Monsters–the Non-Human Kind

Just a few years ago, vampire novels were all the rage. The “Twilight” series was selling like crazy, and blurbs popped up on book jackets everywhere, using keywords to attach themselves to the vampire’s popularity. Then the excitement petered off. Zombies and witches are the “it” monsters now. That doesn’t mean vampire novels aren’t being written now. And it certainly doesn’t mean they’re not being bought.

Anne Rice, Laurell K. Hamilton, and Lynsay Sands have all gained notoriety for their vampires series. Both Stephen King’s “Salem’s Lot” and Bram Stoker’s “Dracula” have also stood the test of time. These writers didn’t write to hop on the bandwagon. They wrote because they love the monsters.

The challenge of writing a frightening, believable, and even sympathetic vampire comes from the fact that they’re damaged, evil characters. At least that’s the perception.

Vampires can be just as multidimensional as any other characters. The most memorable ones have depth. They do things a reader–and the writer–doesn’t always expect. They justify their actions so that they can live with themselves year after year. While they typically don’t play the golden hero, they make great anti-heroes and villains.

So, how do you craft a memorable vampire that sticks in the reader’s mind two weeks after they finished the last page? Here are four simple tips to doing that.

1. Avoid relying on cliches
Depressed, brooding, “woe is me” vampires get really annoying after a few dozen pages. Also be careful of relying on the stereotype of vampires sleeping in coffins, insatiable blood lust, and death by wooden stake. If you’d like to pay homage to the vampire lore, give it a twist. Make it interesting and justify it.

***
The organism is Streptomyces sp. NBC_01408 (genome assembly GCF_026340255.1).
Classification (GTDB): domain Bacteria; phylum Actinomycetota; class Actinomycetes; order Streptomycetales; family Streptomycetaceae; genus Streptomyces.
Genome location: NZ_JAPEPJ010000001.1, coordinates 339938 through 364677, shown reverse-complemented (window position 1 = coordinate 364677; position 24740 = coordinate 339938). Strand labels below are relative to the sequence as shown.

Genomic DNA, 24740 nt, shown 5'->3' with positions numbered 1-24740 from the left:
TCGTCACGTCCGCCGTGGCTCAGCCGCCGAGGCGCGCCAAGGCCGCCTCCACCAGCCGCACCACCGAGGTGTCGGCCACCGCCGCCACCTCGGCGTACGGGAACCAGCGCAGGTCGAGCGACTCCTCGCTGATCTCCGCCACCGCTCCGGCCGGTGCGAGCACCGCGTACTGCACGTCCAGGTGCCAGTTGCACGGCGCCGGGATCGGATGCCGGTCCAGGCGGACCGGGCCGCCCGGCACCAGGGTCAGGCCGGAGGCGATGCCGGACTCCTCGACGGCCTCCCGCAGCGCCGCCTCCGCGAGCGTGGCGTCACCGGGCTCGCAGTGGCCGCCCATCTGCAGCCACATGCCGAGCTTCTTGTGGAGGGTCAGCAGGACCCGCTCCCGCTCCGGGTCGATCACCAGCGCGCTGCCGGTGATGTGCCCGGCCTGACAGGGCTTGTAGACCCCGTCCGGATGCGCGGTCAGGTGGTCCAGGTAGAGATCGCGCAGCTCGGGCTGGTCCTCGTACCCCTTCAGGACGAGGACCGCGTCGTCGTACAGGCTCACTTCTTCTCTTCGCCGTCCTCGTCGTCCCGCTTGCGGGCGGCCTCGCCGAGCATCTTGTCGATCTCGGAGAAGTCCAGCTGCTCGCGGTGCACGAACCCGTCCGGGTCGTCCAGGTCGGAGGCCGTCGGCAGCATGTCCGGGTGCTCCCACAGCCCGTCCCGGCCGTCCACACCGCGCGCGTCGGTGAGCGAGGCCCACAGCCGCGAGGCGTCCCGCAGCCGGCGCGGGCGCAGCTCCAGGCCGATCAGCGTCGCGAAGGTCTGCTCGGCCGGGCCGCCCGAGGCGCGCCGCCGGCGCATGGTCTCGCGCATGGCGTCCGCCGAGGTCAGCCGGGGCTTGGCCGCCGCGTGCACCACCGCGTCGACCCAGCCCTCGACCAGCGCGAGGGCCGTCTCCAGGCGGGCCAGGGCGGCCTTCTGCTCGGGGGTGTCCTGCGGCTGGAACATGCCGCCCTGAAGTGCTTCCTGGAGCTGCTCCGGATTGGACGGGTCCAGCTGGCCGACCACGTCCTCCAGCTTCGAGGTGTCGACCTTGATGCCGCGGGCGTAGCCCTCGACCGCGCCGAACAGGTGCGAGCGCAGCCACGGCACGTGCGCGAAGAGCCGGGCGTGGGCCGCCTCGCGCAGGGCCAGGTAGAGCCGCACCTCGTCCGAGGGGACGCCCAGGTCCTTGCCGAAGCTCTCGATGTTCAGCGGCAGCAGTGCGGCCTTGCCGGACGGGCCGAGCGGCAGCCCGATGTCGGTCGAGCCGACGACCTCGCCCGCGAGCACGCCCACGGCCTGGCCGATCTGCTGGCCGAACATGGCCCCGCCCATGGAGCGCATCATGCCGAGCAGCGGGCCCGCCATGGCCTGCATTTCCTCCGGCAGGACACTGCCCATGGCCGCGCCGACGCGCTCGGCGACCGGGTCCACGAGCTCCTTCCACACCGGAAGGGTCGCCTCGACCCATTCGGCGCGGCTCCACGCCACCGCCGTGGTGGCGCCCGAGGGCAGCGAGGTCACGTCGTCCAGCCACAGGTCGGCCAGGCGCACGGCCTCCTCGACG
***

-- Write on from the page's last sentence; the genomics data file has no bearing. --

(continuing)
2. How do they feel about blood and their victims?
This adds depth to what might otherwise be a mindless character. Give your vampire emotions that center around hunting. Do they feel guilty? Do they enjoy the hunt? Would they rather be dining in a five-star restaurant on the waterfront? And why do they feel that way? No need for a lot of back story here. Little hints work just as well.

3. How do they cope with eternal life?
Like the previous tip, this one also adds depth to your vampire. They have a heck of a lot of time on their hands, anywhere from decades to centuries or even more. Think about what you would do with that kind of time. Also imagine what someone who was born a few hundred years ago would do with it. Would they knit? Take up archery? Write epic poetry? Let your mind run wild.

4. Never pull their fangs
While vampires don’t need to be the villain, never forget that they have the potential to be dangerous. The key here is to shock your readers without turning them off of your character completely. Avoid mindless slaughter and blood at all cost. Instead, try a measured dose of danger backed up against an act of good or charity.

Vampires are still characters. Give them the same effort and time that you would your human protagonist.

What do you think of these tips? Have you read any novels with vampires that have stuck with you after closing the book? Let me know in the comments section

One thought on “Monsters–the Non-Human Kind

  1. Pingback: Zombies, Vampires and Other Consumers – A Story of Modern Urban Warriors? | Design White Papers

Leave a Reply

Fill in your details below or click an icon to log in:

WordPress.com Logo

You are commenting using your WordPress.com account. Log Out / Change )

Twitter picture

You are commenting using your Twitter account. Log Out / Change )

Facebook photo

You are commenting using your Facebook account. Log Out / Change )

Google+ photo

You are commenting using your Google+ account. Log Out / Change )

Connecting to %s